Friday, January 31, 2014
Thursday, January 30, 2014
Wednesday, January 29, 2014
A form of punishment for web trolls:
A hellbanned user is invisible to all other users, but crucially, not himself. From their perspective, they are participating normally in the community but nobody ever responds to them. They can no longer disrupt the community because they are effectively a ghost. It's a clever way of enforcing the "don't feed the troll" rule in the community. When nothing they post ever gets a response, a hellbanned user is likely to get bored or frustrated and leave.
Tuesday, January 28, 2014
Monday, January 27, 2014
Genderqueer (GQ; alternatively non-binary) is a catch-all term for gender identities other than man and woman, thus outside of the gender binary and heteronormativity. People who identify as genderqueer may think of themselves as one or more of the following:
- both man and woman (bigender, pangender);
- neither man nor woman (genderless, agender);
- moving between genders (genderfluid);
- third gender or other-gendered; includes those who do not place a name to their gender;
- having an overlap of, or blurred lines between, gender identity and sexual orientation.
Sunday, January 26, 2014
Saturday, January 25, 2014
Friday, January 24, 2014
Thursday, January 23, 2014
Wednesday, January 22, 2014
Tuesday, January 21, 2014
A hypergiant (luminosity class 0) is a star with a tremendous mass and luminosity, showing signs of a very high rate of mass loss.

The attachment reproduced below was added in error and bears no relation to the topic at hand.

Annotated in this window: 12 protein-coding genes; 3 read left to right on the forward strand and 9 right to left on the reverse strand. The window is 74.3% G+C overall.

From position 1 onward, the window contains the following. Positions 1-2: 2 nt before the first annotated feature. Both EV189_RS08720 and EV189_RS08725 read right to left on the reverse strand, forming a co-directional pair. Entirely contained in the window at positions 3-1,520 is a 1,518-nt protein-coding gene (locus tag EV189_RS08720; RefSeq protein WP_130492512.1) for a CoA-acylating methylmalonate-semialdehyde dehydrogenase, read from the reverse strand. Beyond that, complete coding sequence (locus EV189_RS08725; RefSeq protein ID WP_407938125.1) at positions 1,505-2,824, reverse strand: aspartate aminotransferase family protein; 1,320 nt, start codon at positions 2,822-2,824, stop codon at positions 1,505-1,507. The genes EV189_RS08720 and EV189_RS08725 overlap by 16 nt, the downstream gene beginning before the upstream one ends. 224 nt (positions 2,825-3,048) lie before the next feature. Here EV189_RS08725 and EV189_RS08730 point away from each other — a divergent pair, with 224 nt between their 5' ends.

The word "hypergiant" is commonly used as a loose term for the most massive stars found, even though there are more precise definitions. In 1956, the astronomers Feast and Thackeray used the term super-supergiant (later changed into hypergiant) for stars with an absolute magnitude greater than MV = −7. In 1971, Keenan suggested that the term would be used only for supergiants showing at least one broad emission component in Hα, indicating an extended stellar atmosphere or a relatively large mass loss rate. The Keenan criterion is the one most commonly used by scientists today. This means that a hypergiant does not necessarily have to be more massive than a similar supergiant. Still, the most massive stars are considered to be hypergiants, and can have masses ranging up to 100–265 solar masses.
Monday, January 20, 2014
In geometry, a cuboctahedron is a polyhedron with eight triangular faces and six square faces. A cuboctahedron has 12 identical vertices, with two triangles and two squares meeting at each, and 24 identical edges, each separating a triangle from a square. As such it is a quasiregular polyhedron, i.e. an Archimedean solid, being vertex-transitive and edge-transitive.
Sunday, January 19, 2014
An airfoil-shaped body moved through a fluid produces an aerodynamic force. The component of this force perpendicular to the direction of motion is called lift. The component parallel to the direction of motion is called drag. Subsonic flight airfoils have a characteristic shape with a rounded leading edge, followed by a sharp trailing edge, often with asymmetric camber. Foils of similar function designed with water as the working fluid are called hydrofoils.
Saturday, January 18, 2014